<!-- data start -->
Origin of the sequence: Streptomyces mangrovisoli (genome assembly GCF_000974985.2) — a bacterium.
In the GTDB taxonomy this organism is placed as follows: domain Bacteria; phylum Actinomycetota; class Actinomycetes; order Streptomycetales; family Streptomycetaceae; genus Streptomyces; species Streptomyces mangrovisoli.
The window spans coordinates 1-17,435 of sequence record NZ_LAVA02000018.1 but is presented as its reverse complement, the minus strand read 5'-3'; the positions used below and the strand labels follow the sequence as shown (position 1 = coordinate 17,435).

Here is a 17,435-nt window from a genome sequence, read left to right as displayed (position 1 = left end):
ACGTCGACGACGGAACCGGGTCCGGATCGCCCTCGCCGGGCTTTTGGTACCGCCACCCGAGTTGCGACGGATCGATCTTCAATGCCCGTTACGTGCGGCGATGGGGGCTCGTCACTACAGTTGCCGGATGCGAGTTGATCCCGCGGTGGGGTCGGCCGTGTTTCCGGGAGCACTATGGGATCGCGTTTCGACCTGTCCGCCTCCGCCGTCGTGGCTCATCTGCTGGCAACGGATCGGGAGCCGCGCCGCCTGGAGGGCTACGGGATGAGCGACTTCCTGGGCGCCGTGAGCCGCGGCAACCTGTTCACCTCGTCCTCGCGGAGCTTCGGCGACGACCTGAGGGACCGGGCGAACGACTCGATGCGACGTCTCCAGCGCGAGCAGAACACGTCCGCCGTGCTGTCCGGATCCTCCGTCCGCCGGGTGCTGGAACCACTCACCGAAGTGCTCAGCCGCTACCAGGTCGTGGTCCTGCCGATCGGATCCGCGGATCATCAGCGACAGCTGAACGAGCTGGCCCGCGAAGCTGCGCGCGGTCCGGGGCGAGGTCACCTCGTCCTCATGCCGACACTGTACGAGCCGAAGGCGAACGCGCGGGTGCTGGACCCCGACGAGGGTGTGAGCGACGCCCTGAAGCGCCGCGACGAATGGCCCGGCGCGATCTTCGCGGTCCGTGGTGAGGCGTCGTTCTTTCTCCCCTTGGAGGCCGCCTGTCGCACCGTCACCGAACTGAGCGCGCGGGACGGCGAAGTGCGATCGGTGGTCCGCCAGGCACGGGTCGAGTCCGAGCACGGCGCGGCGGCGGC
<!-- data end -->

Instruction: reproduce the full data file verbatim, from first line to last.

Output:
Origin of the sequence: Streptomyces mangrovisoli (genome assembly GCF_000974985.2) — a bacterium.
In the GTDB taxonomy this organism is placed as follows: domain Bacteria; phylum Actinomycetota; class Actinomycetes; order Streptomycetales; family Streptomycetaceae; genus Streptomyces; species Streptomyces mangrovisoli.
The window spans coordinates 1-17,435 of sequence record NZ_LAVA02000018.1 but is presented as its reverse complement, the minus strand read 5'-3'; the positions used below and the strand labels follow the sequence as shown (position 1 = coordinate 17,435).

Here is a 17,435-nt window from a genome sequence, read left to right as displayed (position 1 = left end):
ACGTCGACGACGGAACCGGGTCCGGATCGCCCTCGCCGGGCTTTTGGTACCGCCACCCGAGTTGCGACGGATCGATCTTCAATGCCCGTTACGTGCGGCGATGGGGGCTCGTCACTACAGTTGCCGGATGCGAGTTGATCCCGCGGTGGGGTCGGCCGTGTTTCCGGGAGCACTATGGGATCGCGTTTCGACCTGTCCGCCTCCGCCGTCGTGGCTCATCTGCTGGCAACGGATCGGGAGCCGCGCCGCCTGGAGGGCTACGGGATGAGCGACTTCCTGGGCGCCGTGAGCCGCGGCAACCTGTTCACCTCGTCCTCGCGGAGCTTCGGCGACGACCTGAGGGACCGGGCGAACGACTCGATGCGACGTCTCCAGCGCGAGCAGAACACGTCCGCCGTGCTGTCCGGATCCTCCGTCCGCCGGGTGCTGGAACCACTCACCGAAGTGCTCAGCCGCTACCAGGTCGTGGTCCTGCCGATCGGATCCGCGGATCATCAGCGACAGCTGAACGAGCTGGCCCGCGAAGCTGCGCGCGGTCCGGGGCGAGGTCACCTCGTCCTCATGCCGACACTGTACGAGCCGAAGGCGAACGCGCGGGTGCTGGACCCCGACGAGGGTGTGAGCGACGCCCTGAAGCGCCGCGACGAATGGCCCGGCGCGATCTTCGCGGTCCGTGGTGAGGCGTCGTTCTTTCTCCCCTTGGAGGCCGCCTGTCGCACCGTCACCGAACTGAGCGCGCGGGACGGCGAAGTGCGATCGGTGGTCCGCCAGGCACGGGTCGAGTCCGAGCACGGCGCGGCGGCGGC